To the outside world, Ed Gein was a monster of mythical portions and reviled for his sick appetites.  To those that knew him, Ed was more of a pitiful figure that had it rough.  As one can probably tell, I agree with the second evaluation.  I always picture a sort of Lennie-esque figure (from Of Mice and Men) when thinking of Ed Gein.  Abused and mentally challenged, he had no chance at leading a life that wouldn’t end tragically. Of course, I also believe Ed killed more than just 2 women and that he robbed more than 9 graves, which would technically make him a serial killer.

Ed Gein

My blog post topic for today was supposed to be Ed Gein.  He’s inspired more fictional serial killers than any other single person on the planet.  Norman Bates (Psycho), Buffalo Bill (Silence of the Lambs), Leatherface (Texas Chainsaw Massacre), and dozens of others that were lesser known are all based on aspects of Gein’s life.

While I often think childhood is way overstated in the acts of serial killers, living Ed’s life would have been enough to damage anyone.  His father was an abusive alcoholic.  His mother was a religious zealot.  Ed was a little slow (using terminology from the 1940s and 1950s).  His brother was better treated than he was and after his brother’s death (whom some speculate might have been Ed’s first murder), it only got worse.

Ed was a not allowed to show any normal, adolescent behaviors.  His mother harshly punished him for having dirty fingernails, unkempt hair, and heaven forbid he express any type of sexuality.  When it came to girls, his mother referred to all of them as “dirty whores” who were “agents of Satan.”  In other words, their only reason for existing was to tempt good boys into becoming bad boys.

However, he was shy, kind, and likable.  And surprisingly, a few former classmates admitted to having a crush on the young man while they were in high school.  Once Gein’s father died, he began working outside of the house to help his mother make ends meet doing odd jobs.  Yet, even as an adult, if Ed went out for a beer with guys after work, his mother would punish him for straying onto the path to Hell.  When she had a stroke and became infirm, she insisted Ed spend all his non-working hours at her bedside… for two very long years.  After his mother died, he was all alone.  His entire family was dead and his domineering mother had made sure that he didn’t have a close group of friends to help him grieve.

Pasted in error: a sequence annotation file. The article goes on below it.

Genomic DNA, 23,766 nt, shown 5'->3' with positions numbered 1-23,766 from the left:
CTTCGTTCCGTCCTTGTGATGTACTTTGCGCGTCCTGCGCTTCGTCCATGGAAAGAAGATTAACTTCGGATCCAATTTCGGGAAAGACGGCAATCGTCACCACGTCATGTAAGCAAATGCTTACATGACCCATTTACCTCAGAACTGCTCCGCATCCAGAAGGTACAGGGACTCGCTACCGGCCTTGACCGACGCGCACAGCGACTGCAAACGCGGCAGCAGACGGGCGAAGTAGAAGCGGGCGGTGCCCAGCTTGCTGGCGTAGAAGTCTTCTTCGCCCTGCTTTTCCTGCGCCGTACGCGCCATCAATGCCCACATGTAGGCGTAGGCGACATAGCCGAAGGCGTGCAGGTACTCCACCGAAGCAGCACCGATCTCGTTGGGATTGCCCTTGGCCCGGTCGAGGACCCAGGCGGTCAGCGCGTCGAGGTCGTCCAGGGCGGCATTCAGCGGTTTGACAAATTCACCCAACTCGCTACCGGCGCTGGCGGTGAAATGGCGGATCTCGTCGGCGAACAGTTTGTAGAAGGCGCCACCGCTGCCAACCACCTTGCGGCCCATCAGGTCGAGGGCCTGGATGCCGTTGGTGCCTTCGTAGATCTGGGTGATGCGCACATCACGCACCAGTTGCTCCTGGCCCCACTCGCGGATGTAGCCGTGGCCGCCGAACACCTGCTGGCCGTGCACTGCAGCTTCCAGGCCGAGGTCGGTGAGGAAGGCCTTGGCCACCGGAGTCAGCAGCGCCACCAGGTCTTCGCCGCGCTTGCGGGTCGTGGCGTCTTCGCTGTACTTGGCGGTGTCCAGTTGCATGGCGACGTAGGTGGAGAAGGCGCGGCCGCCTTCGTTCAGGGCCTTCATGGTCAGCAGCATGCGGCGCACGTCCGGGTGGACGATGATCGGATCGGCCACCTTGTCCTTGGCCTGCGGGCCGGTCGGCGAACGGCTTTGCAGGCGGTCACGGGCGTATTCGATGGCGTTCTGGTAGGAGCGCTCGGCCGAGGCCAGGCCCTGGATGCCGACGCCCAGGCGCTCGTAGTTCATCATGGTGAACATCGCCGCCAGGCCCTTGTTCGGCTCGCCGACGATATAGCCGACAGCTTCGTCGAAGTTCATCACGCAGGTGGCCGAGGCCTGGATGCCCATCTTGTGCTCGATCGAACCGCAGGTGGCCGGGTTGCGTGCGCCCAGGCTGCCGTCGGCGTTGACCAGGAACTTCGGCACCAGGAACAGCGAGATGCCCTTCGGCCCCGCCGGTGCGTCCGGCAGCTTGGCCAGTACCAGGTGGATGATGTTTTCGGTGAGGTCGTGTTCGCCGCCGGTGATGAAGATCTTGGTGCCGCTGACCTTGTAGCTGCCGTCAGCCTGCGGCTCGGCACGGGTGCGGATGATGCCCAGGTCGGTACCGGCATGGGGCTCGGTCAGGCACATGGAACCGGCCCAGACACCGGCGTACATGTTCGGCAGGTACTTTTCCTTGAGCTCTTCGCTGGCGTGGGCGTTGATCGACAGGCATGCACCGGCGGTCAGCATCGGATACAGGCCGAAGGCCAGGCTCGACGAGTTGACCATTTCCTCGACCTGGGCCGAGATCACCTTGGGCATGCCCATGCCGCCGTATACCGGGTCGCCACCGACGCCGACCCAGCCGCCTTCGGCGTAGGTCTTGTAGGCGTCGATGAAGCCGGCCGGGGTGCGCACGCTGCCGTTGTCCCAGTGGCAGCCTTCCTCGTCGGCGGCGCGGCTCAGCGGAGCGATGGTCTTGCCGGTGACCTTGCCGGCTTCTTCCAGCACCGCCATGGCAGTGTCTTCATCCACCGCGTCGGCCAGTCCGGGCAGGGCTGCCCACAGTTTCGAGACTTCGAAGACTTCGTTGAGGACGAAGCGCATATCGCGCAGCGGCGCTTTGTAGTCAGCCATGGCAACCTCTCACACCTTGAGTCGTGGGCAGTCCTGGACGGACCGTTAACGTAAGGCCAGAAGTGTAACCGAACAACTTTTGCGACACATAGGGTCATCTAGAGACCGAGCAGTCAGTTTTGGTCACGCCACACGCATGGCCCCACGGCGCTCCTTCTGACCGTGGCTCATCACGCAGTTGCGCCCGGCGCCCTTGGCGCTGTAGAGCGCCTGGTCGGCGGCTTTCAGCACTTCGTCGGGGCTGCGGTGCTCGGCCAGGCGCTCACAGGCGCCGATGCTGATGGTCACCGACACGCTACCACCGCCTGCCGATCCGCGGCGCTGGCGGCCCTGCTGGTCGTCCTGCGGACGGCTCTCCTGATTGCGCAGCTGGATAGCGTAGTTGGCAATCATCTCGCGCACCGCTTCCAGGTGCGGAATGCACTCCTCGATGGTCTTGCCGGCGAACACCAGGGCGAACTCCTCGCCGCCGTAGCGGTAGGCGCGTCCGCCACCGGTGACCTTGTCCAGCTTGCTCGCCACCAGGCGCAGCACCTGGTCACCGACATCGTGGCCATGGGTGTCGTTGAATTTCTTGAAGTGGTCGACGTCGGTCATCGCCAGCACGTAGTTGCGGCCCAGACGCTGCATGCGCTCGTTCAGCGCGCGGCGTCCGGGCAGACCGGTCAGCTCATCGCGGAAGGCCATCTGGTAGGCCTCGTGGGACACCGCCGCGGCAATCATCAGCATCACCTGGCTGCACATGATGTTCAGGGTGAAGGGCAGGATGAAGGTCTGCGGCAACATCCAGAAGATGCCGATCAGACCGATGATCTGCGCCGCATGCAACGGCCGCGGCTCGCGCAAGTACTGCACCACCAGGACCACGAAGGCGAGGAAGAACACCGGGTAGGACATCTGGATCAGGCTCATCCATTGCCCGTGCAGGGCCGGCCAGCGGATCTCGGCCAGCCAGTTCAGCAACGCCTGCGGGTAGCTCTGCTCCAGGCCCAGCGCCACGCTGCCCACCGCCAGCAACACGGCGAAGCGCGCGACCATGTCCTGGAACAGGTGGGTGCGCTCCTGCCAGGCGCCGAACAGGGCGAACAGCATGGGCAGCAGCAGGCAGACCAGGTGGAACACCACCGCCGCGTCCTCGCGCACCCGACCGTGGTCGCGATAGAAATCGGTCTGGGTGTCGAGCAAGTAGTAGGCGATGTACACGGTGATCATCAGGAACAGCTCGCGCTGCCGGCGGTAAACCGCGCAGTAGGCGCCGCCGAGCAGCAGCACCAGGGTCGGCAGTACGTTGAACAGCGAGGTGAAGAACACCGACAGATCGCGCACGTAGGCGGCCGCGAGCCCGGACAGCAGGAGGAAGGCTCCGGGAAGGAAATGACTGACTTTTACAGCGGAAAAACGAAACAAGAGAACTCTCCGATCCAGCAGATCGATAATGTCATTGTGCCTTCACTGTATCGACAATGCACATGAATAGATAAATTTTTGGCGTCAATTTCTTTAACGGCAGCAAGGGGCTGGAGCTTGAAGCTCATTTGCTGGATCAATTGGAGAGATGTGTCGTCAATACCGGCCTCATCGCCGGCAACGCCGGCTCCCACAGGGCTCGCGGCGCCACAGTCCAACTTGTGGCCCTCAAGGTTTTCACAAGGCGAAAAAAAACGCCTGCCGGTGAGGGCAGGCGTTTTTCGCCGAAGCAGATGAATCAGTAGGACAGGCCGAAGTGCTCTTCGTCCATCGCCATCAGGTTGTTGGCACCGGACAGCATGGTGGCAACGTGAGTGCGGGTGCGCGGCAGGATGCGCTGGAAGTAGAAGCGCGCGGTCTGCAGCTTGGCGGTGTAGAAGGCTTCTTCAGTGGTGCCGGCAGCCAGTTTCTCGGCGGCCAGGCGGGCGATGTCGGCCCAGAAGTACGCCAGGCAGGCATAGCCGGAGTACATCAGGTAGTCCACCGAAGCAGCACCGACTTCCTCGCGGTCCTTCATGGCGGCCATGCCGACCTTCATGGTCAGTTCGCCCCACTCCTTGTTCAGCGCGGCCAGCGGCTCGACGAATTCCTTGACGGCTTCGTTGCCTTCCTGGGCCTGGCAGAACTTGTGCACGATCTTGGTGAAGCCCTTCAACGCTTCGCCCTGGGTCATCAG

None of this excuses Gein for his crimes.  He still killed a fair amount of people.  He also robbed graves and made himself a “woman’s suit” from real, dead, female bodies.  His preference for older ladies is hard to misinterpret… His mother had been his only companion for most of his life, so of course he preferred the flesh of older ladies to make his suit.  He really was recreating his mother to the best of his ability.  He didn’t stop with just a suit though.  He also tanned their hides for lampshades, cushion covers, and other items.  Their bones were used to make all sorts of things.  He may have cannibalized at least small parts of his victims.  And he might have also been a necrophiliac.

Ed was institutionalized instead of imprisoned.  He is the only serial killer that I have ever felt some kind of sympathy for.  He was mentally handicapped and then physically and emotionally abused (some sources say his mother not only abused him emotionally, but sexually as well). He forced to live a life of isolation with fire and brimstone hanging over his head.  As I said, none of these things excuse him from his crimes, but Ed probably would have turned out a lot different if his world hadn’t been so bad.  He is one of the few examples where nurture seems to have been entirely responsible for his killing instincts.  This is in direct contrast to most serial killers.  For example, Bundy had a terrible home life, but by age three, he was already showing early symptoms of psychopathic behavior (like surrounding his aunt with knives one night while she slept and killing the family cat a year later because the cat hissed at him).